Orthotopic heart transplantation (OHT) may be a lifesaving therapy for patients with end-stage heart failure. One important surgical complication is tricuspid regurgitation (TR), which is frequently noted both immediately and late after transplantation, with a reported incidence between 47% and 98%.1 The development of TR stems from multiple etiologies, including pressure overload from pretransplant pulmonary hypertension, primary allograft dysfunction, surgical manipulation, or chordae disruption from endomyocardial biopsies. The TR in the setting of transplant is independently associated with considerable morbidity, including renal insufficiency, reoperation, and early mortality.1,2
Prophylactic tricuspid annuloplasty of the donor heart before implantation into the transplant recipient was previously reported to improve short- and long-term degrees of TR, renal dysfunction, tricuspid repair rate, and mortality in several small observational and retrospective series.3–6 The DeVega annuloplasty (DVA) was developed by the Spanish surgeon Norberto de Vega as an alternative to prosthetic rings for the treatment of functional TR. The procedure achieves annular reduction by stabilizing the tricuspid apparatus with double layered suture guided by a standardized dilator. The DVA in OHT is hypothesized to exert maximal benefit during the perioperative period by improving post-transplant tolerability of hemodynamic stress and right ventricular (RV) strain, thereby decreasing adverse outcomes.3,4
After the incorporation of DVA into the surgical transplant protocol at our institution, an increased number of conduction abnormalities were observed. There is a paucity of literature reporting the electrophysiologic consequences of DVA in OHT or in native hearts receiving DVA for functional TR. Therefore, we sought to determine the risks and benefits of the DVA procedure in our transplant patients by comparing patients who had received DVA to an earlier cohort who had not received DVA. The purpose of this analysis was to describe conduction disturbances and pacemaker (PPM) requirement in this select patient population and to compare electrical and hemodynamic outcomes with historical controls.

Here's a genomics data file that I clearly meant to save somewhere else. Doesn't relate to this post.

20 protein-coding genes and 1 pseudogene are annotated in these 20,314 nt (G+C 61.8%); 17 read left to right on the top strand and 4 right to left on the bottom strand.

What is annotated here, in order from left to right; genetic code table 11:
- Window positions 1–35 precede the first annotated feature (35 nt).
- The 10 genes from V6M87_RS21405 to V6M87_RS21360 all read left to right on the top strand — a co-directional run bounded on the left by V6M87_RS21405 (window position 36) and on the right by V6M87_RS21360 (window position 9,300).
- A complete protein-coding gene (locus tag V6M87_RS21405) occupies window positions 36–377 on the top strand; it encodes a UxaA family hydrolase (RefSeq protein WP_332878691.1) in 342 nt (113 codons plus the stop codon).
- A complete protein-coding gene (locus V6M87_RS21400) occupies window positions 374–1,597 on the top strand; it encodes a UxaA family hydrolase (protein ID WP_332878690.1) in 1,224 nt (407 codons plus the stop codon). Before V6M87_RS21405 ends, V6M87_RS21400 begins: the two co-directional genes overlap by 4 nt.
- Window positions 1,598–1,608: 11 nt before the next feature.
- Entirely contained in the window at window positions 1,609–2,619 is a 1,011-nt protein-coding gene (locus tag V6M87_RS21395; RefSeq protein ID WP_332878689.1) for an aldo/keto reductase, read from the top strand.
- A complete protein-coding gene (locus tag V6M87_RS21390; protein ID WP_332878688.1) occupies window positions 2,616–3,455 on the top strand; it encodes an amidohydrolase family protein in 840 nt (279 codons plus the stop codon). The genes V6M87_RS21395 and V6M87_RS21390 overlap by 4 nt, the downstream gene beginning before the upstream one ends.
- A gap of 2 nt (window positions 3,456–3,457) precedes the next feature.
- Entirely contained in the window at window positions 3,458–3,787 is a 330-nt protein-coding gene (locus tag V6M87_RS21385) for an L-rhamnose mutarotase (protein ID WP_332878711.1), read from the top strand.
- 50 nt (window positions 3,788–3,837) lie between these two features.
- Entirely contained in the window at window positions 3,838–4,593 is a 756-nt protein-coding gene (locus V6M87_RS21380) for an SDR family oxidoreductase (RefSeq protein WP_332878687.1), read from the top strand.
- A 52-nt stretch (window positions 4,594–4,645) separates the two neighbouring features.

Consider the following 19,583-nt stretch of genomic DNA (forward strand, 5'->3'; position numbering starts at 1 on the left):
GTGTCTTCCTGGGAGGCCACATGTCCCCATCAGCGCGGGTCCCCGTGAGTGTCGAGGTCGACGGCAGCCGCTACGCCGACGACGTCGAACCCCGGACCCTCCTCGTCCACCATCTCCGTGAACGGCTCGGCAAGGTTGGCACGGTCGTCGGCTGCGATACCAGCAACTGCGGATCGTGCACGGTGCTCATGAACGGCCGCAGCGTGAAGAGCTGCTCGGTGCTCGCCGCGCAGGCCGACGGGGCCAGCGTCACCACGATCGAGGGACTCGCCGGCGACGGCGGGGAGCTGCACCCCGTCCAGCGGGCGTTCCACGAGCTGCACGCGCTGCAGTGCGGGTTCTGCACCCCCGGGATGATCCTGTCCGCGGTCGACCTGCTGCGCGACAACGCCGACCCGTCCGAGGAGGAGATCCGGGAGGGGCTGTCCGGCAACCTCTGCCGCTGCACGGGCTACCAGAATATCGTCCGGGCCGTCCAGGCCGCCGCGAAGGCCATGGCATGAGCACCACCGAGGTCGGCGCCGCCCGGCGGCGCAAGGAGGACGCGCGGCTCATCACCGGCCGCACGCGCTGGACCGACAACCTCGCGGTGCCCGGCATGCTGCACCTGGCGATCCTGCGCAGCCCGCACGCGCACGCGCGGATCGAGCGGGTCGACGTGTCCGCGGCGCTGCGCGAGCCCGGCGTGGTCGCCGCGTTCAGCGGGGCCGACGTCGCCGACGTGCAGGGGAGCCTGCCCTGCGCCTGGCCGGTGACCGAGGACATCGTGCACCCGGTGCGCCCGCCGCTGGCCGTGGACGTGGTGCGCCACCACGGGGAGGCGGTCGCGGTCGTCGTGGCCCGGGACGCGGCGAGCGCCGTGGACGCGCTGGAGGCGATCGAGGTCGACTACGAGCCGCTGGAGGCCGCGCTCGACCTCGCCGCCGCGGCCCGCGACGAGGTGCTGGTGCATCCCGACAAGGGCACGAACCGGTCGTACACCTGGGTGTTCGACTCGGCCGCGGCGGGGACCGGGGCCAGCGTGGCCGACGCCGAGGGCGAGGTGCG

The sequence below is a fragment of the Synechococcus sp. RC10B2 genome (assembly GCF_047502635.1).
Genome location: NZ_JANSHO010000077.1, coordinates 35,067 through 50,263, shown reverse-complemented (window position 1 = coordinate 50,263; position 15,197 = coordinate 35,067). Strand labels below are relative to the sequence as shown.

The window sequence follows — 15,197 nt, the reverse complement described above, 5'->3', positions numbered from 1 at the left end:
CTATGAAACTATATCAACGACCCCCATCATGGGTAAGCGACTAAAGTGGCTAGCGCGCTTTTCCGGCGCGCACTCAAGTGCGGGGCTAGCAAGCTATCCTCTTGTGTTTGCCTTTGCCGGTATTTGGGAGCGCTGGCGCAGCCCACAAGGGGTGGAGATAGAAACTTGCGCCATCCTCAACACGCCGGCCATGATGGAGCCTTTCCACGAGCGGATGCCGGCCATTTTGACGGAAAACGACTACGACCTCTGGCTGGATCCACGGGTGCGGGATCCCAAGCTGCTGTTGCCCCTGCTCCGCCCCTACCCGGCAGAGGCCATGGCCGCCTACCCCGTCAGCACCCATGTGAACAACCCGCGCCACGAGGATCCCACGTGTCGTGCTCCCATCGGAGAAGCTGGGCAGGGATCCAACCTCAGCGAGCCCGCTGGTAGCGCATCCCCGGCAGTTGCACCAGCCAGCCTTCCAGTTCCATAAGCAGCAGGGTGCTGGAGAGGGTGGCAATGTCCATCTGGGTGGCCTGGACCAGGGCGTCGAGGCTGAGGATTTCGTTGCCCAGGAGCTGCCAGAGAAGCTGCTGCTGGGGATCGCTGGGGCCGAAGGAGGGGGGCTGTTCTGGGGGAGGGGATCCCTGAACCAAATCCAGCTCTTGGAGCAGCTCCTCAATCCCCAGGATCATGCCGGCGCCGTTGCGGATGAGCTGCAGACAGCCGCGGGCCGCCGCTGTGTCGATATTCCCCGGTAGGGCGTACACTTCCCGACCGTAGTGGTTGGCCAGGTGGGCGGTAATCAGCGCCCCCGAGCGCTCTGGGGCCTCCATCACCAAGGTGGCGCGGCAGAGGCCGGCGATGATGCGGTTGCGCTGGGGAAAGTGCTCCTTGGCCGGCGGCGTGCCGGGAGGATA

This is a retrospective analysis of 180 consecutive adult cardiac transplantation patients who underwent surgery between 2013 and 2017. Outcomes before and after incorporation of DVA into the transplant surgical protocol in 2015 were studied (104 patients without DVA from January 2013 to April 2015 and 76 patients with DVA from April 2015 to January 2017) at Columbia University Medical Center, New York, NY. Patients were classified into group without DVA versus with DVA. Demographic, clinical, and outcomes data were collected and entered into a database for every transplant recipient and donor. Donor:recipient mismatch was defined as present if noted by the attending surgeon in the operative note after their review of donor and recipient height and weight. The Columbia University Institutional Review Board approved our protocol before our gathering of patient data.